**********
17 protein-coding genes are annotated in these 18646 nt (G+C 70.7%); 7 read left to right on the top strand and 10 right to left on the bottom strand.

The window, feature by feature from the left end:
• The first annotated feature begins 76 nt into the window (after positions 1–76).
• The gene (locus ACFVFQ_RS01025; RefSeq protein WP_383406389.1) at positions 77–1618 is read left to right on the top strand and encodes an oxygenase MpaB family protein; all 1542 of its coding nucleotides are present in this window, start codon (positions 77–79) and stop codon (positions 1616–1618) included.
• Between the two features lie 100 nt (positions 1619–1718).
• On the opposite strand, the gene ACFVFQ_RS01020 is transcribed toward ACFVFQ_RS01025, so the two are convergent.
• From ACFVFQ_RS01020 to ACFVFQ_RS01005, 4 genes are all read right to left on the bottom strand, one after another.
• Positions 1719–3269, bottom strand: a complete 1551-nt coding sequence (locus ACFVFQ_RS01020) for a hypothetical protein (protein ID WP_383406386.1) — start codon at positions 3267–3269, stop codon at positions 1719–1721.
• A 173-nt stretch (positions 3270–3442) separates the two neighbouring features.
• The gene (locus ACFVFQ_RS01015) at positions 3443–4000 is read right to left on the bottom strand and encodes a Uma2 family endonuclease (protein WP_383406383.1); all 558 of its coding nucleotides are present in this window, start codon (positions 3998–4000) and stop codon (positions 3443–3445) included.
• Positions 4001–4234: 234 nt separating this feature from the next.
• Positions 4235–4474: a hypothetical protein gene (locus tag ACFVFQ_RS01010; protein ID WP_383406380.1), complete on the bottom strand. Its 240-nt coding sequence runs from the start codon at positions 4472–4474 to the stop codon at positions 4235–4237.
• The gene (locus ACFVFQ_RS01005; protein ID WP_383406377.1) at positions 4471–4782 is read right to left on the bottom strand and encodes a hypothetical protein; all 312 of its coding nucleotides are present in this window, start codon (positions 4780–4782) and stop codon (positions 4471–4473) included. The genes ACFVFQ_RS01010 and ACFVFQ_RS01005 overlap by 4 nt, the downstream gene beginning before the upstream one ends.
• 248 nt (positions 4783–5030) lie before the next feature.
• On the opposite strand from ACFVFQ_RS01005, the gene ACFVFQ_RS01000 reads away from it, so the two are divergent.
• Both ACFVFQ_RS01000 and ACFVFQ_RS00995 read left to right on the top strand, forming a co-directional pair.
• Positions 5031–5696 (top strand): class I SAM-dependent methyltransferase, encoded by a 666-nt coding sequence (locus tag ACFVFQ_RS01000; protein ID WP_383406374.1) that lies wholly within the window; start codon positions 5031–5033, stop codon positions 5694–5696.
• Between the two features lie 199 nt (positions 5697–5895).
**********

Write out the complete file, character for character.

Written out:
17 protein-coding genes are annotated in these 18646 nt (G+C 70.7%); 7 read left to right on the top strand and 10 right to left on the bottom strand.

The window, feature by feature from the left end:
• The first annotated feature begins 76 nt into the window (after positions 1–76).
• The gene (locus ACFVFQ_RS01025; RefSeq protein WP_383406389.1) at positions 77–1618 is read left to right on the top strand and encodes an oxygenase MpaB family protein; all 1542 of its coding nucleotides are present in this window, start codon (positions 77–79) and stop codon (positions 1616–1618) included.
• Between the two features lie 100 nt (positions 1619–1718).
• On the opposite strand, the gene ACFVFQ_RS01020 is transcribed toward ACFVFQ_RS01025, so the two are convergent.
• From ACFVFQ_RS01020 to ACFVFQ_RS01005, 4 genes are all read right to left on the bottom strand, one after another.
• Positions 1719–3269, bottom strand: a complete 1551-nt coding sequence (locus ACFVFQ_RS01020) for a hypothetical protein (protein ID WP_383406386.1) — start codon at positions 3267–3269, stop codon at positions 1719–1721.
• A 173-nt stretch (positions 3270–3442) separates the two neighbouring features.
• The gene (locus ACFVFQ_RS01015) at positions 3443–4000 is read right to left on the bottom strand and encodes a Uma2 family endonuclease (protein WP_383406383.1); all 558 of its coding nucleotides are present in this window, start codon (positions 3998–4000) and stop codon (positions 3443–3445) included.
• Positions 4001–4234: 234 nt separating this feature from the next.
• Positions 4235–4474: a hypothetical protein gene (locus tag ACFVFQ_RS01010; protein ID WP_383406380.1), complete on the bottom strand. Its 240-nt coding sequence runs from the start codon at positions 4472–4474 to the stop codon at positions 4235–4237.
• The gene (locus ACFVFQ_RS01005; protein ID WP_383406377.1) at positions 4471–4782 is read right to left on the bottom strand and encodes a hypothetical protein; all 312 of its coding nucleotides are present in this window, start codon (positions 4780–4782) and stop codon (positions 4471–4473) included. The genes ACFVFQ_RS01010 and ACFVFQ_RS01005 overlap by 4 nt, the downstream gene beginning before the upstream one ends.
• 248 nt (positions 4783–5030) lie before the next feature.
• On the opposite strand from ACFVFQ_RS01005, the gene ACFVFQ_RS01000 reads away from it, so the two are divergent.
• Both ACFVFQ_RS01000 and ACFVFQ_RS00995 read left to right on the top strand, forming a co-directional pair.
• Positions 5031–5696 (top strand): class I SAM-dependent methyltransferase, encoded by a 666-nt coding sequence (locus tag ACFVFQ_RS01000; protein ID WP_383406374.1) that lies wholly within the window; start codon positions 5031–5033, stop codon positions 5694–5696.
• Between the two features lie 199 nt (positions 5697–5895).